Candidates’ clash boils over at forum
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The first mayoral forum of the Winnipeg municipal election took a dramatic turn, after two participants clashed and one walked out in protest.
Nine of the 15 registered candidates vying for the mayor’s chair in the October vote participated in a two-hour panel discussion Wednesday, hosted by the Good Neighbours Active Living Centre.
Idris Ademuyiwa Adelakun, Rana Bokhari, Christopher Clacio, Shaun Loney, Jenny Motkaluk, Glen Murray, Robert-Falcon Ouellette, Govind Thawani and Don Woodstock fielded a few questions from seniors in the East Kildonan area, but the forum’s most heated moments didn’t result from audience interaction.
Motkaluk and her team stormed out with a half-hour remaining in the session, after Woodstock mentioned her brother and suggested city funds are lining the pockets of construction executives. (John Motkaluk is vice-president and one of the founders of Bayview Construction Ltd.)
Earlier, Woodstock asked Motkaluk how she would “rein in” her brother as a subcontractor for municipal projects if she’s elected mayor. When Woodstock again brought up Motkaluk’s brother in response to an unrelated question from Thawani about recycling crushed rubble to fill and pave roads, Motkaluk interjected and soon after walked out.
“The only reason why we keep buying back (crushed rock) at $40 a ton is because we have to make people like Jenny’s brother money,” Woodstock said, angering Motkaluk and her campaign team members.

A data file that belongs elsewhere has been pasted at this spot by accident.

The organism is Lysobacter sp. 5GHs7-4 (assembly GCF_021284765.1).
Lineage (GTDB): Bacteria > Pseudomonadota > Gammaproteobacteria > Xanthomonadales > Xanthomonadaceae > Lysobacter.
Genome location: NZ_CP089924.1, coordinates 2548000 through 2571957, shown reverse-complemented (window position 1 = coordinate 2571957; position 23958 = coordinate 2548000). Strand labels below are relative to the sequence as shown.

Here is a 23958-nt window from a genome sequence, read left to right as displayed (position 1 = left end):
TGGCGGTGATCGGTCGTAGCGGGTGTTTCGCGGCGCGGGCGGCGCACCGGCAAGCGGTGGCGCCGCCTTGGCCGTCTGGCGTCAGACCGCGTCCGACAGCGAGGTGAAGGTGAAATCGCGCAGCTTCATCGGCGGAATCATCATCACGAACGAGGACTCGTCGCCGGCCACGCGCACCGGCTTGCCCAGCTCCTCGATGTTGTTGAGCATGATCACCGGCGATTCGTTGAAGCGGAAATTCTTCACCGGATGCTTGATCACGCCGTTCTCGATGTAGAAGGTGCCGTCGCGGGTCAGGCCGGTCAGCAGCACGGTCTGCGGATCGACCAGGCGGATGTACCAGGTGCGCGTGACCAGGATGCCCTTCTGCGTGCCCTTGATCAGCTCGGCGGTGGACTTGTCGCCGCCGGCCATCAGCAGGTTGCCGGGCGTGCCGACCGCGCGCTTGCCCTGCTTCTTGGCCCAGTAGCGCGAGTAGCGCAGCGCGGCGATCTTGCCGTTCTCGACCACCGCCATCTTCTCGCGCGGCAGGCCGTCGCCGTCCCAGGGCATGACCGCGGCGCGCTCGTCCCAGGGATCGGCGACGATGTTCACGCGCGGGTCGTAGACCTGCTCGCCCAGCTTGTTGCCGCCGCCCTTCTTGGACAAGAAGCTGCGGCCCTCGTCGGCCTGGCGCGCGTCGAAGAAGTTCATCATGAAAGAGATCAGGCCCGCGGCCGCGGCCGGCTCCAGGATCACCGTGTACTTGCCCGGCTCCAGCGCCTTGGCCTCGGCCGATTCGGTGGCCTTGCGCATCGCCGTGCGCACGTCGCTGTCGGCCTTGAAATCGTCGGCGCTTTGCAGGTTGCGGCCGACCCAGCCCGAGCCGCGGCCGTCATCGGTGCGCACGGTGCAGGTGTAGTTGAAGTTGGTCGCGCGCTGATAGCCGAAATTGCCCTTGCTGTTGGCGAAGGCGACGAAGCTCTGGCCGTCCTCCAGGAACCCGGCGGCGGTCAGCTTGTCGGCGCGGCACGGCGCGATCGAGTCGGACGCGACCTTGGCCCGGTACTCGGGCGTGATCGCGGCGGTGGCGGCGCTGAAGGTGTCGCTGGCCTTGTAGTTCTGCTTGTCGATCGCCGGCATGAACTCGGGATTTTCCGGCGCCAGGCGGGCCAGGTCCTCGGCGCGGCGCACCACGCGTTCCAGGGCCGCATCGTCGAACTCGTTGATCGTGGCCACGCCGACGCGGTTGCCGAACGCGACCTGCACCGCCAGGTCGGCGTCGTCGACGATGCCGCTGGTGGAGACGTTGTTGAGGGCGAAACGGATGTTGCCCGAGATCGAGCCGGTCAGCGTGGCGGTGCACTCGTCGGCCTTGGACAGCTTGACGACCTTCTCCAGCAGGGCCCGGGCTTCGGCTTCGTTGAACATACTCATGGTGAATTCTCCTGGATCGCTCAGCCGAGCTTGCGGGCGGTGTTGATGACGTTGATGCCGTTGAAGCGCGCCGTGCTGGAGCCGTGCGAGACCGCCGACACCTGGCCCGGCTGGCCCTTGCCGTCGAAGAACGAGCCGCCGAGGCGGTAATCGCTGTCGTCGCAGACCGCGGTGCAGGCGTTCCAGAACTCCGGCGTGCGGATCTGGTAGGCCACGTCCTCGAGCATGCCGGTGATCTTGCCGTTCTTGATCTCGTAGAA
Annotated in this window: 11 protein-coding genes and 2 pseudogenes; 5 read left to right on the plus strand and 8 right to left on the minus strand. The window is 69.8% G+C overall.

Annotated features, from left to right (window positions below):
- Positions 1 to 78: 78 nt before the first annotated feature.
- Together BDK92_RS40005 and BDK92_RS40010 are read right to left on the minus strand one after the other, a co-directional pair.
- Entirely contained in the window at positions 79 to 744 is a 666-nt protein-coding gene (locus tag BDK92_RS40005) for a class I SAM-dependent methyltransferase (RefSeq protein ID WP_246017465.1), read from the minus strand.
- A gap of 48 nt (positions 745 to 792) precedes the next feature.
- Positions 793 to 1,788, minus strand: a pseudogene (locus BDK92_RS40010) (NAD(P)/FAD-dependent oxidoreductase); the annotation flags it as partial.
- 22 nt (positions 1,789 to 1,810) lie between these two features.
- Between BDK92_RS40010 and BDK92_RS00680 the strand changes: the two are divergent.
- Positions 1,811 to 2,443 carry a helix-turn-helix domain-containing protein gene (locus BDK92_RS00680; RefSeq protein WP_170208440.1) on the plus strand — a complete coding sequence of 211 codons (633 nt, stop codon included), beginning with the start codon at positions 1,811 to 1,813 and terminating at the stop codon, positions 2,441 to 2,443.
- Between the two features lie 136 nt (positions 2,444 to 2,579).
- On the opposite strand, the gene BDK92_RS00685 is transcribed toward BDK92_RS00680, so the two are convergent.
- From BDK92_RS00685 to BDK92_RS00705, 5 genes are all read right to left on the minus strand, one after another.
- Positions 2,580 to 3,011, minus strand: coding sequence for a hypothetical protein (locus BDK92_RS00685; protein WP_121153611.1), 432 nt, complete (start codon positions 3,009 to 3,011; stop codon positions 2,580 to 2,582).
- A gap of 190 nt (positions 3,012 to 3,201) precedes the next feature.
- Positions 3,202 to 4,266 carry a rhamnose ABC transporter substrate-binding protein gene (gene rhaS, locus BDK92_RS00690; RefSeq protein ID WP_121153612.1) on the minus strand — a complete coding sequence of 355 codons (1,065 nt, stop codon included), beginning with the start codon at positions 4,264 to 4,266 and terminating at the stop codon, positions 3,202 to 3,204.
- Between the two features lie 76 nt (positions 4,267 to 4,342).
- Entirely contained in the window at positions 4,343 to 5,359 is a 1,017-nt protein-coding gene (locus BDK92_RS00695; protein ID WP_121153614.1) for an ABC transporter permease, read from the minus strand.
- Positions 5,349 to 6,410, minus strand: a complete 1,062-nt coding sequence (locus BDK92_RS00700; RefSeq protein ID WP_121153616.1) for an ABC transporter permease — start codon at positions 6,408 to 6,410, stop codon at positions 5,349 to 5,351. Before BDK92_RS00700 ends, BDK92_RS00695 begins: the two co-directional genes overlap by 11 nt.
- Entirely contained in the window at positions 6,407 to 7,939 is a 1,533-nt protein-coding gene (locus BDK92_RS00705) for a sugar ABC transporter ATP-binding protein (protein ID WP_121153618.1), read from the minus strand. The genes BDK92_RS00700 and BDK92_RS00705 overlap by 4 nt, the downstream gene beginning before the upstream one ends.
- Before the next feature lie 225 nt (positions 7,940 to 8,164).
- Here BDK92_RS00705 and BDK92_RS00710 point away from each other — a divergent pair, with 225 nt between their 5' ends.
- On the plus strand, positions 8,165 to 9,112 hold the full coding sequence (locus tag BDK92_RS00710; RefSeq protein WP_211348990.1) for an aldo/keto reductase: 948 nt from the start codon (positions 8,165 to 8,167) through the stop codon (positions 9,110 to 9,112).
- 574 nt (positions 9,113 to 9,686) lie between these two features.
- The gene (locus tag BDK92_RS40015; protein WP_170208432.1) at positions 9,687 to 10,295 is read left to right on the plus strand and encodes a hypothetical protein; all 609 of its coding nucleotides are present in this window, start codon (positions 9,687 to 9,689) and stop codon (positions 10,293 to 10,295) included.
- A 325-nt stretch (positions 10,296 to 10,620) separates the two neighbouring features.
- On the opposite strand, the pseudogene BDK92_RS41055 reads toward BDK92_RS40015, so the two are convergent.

“I’m tired of the slander,” Motkaluk said as she and Woodstock talked over each other in front of the crowd, despite the moderator’s attempts to halt the exchange.
More than 40 seniors — the majority of them self-declared undecided voters — attended the forum. Many were hesitant to speak, but concerns that kept coming up involved addiction, homelessness, health, affordable housing, and crime.
More than once, audience members questioned candidates about how they would fulfil their promises as mayor, considering most of those issues fall into provincial or federal jurisdiction.
When Bokhari spoke in favour of establishing a supervised drug consumption site in Winnipeg, the audience questioned her about the municipal government’s role in such a project. Bokhari acknowledged provincial funding would be required.
When Adelakun suggested lowering school taxes for seniors, 73-year-old Ingrid was quick to correct him.
“You said you would lower school taxes, well, you can’t. That’s a provincial function,” she said.
“OK, maybe I can change my mind on that one, but we have to figure out how to help the seniors,” said Adelakun, a professional engineer.
Ingrid, a Good Neighbours member who declined to provide her last name, said afterward she is still undecided but she’s narrowed the possibilities.
“I know who I’m not voting for,” she said, adding she’s most concerned about homelessness and about feeling safe, particularly when walking or taking the bus downtown.
All 15 registered candidates were invited to the forum; Vincent Gabriele, Scott Gillingham, Kevin Klein, Jessica Peebles, Rick Shone and Desmond Thomas didn’t participate.
The deadline to file nomination papers to get a candidate’s name on the ballot is Sept. 20.
Loney is the front-runner for voter Sandra Somerville, who said the most important issues to her are housing, poverty and crime.
“The core issues and city issues are so heavy right now,” Somerville said, saying the next mayor needs to have “hope that change can happen. That’s the most important thing.”
Motkaluk walking out didn’t sit well with Barbara Dixon, one audience member who had several questions for the candidates.
“I find that insulting to the audience,” Dixon said.
For her, the main issues are homelessness, wellness for seniors, and developing a city that encourages young people (including her 19-year-old grandson) to want to build their futures here. Missing from Wednesday’s conversation, Dixon said, was the practical reality of accomplishing projects within the city’s budget.
“I wish all of them would say how they’re going to do it, not just be politicians,” she said. “Where’s the how?”
Katie May is a general-assignment reporter for the Free Press.